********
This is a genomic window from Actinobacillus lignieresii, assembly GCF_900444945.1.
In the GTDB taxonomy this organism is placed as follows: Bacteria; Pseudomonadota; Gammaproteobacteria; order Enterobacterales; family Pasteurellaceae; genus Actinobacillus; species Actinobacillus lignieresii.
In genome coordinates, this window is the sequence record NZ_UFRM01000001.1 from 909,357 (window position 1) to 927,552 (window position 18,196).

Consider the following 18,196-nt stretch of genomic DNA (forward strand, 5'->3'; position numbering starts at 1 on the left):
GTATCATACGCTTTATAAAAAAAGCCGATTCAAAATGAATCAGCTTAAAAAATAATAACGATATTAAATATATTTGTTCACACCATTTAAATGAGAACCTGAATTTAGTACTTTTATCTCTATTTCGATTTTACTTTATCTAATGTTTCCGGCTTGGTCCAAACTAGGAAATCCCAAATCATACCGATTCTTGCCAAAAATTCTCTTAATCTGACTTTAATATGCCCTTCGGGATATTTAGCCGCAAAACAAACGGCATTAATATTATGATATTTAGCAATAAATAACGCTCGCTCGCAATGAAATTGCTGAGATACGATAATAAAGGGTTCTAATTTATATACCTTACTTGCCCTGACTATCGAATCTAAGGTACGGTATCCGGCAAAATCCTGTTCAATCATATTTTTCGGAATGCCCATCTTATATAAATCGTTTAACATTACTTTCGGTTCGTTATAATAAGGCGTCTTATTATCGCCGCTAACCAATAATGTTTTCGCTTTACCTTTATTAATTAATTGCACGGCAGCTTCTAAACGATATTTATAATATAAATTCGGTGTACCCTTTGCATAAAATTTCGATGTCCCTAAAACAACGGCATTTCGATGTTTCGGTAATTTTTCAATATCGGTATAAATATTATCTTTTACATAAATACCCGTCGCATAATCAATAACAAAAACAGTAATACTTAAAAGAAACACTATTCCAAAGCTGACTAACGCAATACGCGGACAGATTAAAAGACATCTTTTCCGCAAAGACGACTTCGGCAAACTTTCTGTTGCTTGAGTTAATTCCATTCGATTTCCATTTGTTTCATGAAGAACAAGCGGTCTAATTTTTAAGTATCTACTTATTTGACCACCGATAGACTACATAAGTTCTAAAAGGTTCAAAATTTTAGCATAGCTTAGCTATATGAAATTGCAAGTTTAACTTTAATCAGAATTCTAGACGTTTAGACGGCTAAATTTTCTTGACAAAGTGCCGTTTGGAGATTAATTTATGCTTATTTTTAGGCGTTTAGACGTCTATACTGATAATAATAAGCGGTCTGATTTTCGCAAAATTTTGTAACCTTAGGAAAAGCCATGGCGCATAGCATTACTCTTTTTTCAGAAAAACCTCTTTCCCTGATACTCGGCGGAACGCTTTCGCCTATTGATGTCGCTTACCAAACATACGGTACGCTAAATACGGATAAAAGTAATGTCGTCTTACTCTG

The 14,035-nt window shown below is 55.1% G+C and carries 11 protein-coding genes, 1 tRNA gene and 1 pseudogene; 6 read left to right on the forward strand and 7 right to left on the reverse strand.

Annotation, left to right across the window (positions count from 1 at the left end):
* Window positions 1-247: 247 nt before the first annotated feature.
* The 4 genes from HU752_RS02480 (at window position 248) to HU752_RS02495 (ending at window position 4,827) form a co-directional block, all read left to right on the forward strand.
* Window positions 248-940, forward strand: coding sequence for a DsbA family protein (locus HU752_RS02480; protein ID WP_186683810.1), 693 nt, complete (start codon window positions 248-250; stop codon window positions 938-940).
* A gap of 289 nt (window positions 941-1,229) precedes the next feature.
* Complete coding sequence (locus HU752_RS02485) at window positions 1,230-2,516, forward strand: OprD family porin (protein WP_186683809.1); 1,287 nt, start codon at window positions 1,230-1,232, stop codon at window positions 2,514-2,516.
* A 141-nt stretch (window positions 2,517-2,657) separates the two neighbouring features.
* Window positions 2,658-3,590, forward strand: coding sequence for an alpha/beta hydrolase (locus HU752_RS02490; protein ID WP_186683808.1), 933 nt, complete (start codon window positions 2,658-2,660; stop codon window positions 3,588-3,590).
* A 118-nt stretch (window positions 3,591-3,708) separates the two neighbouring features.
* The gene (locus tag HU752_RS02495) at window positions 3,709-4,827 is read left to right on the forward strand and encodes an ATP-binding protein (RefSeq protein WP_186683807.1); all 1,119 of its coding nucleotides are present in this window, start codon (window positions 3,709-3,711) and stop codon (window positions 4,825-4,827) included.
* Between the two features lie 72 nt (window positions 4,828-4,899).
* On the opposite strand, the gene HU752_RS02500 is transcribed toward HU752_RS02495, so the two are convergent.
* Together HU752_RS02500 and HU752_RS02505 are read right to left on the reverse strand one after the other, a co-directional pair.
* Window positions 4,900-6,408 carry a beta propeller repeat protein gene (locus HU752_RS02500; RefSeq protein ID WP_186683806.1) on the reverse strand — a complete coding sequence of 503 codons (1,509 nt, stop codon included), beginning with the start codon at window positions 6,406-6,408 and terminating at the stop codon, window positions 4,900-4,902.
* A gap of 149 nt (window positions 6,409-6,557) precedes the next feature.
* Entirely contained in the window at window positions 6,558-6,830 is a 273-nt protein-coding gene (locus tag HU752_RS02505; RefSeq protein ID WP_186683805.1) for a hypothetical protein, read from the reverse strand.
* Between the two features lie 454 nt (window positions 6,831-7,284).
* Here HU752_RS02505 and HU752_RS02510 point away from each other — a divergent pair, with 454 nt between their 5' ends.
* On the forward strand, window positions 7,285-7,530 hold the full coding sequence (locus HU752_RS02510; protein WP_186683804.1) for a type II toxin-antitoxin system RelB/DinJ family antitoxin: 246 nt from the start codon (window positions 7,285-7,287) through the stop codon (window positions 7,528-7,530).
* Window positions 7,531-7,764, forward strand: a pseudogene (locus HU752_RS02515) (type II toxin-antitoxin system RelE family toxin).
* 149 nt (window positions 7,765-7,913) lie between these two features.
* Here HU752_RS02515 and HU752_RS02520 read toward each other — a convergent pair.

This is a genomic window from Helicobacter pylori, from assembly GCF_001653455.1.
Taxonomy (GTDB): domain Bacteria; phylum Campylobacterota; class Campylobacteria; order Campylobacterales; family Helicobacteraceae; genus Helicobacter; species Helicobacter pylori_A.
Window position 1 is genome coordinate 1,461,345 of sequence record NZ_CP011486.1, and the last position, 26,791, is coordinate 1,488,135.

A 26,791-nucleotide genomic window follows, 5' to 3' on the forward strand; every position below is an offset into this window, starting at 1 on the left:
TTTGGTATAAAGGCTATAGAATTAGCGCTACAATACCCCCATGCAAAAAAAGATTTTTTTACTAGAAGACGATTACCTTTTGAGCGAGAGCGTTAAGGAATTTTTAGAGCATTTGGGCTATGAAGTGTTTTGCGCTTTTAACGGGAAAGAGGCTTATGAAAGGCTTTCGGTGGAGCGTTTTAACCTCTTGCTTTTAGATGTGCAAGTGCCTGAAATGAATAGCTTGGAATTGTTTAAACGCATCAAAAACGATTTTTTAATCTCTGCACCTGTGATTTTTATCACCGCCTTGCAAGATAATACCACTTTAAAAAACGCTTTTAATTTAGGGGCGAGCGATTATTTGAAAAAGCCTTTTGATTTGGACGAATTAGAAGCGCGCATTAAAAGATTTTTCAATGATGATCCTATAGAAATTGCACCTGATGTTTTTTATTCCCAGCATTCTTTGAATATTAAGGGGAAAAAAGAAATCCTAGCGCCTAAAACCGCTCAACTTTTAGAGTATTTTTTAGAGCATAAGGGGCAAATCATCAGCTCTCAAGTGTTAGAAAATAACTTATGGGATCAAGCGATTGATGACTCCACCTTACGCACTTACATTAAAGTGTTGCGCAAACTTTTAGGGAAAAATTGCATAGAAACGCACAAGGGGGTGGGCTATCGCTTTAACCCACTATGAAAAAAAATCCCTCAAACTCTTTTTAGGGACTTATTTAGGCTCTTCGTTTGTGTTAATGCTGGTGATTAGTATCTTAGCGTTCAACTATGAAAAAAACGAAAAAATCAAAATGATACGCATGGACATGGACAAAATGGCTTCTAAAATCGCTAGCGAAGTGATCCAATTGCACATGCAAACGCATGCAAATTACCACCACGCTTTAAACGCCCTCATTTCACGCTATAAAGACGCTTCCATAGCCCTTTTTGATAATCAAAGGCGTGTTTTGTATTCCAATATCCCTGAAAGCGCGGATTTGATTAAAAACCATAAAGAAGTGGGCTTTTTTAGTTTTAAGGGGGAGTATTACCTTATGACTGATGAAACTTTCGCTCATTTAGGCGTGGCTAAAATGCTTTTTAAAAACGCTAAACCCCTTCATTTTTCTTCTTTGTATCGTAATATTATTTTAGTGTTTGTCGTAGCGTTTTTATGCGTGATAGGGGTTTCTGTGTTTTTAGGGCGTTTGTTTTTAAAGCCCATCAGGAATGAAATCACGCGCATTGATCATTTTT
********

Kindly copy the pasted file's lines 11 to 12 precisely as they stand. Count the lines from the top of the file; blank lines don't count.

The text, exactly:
* A gap of 289 nt (window positions 941-1,229) precedes the next feature.
* Complete coding sequence (locus HU752_RS02485) at window positions 1,230-2,516, forward strand: OprD family porin (protein WP_186683809.1); 1,287 nt, start codon at window positions 1,230-1,232, stop codon at window positions 2,514-2,516.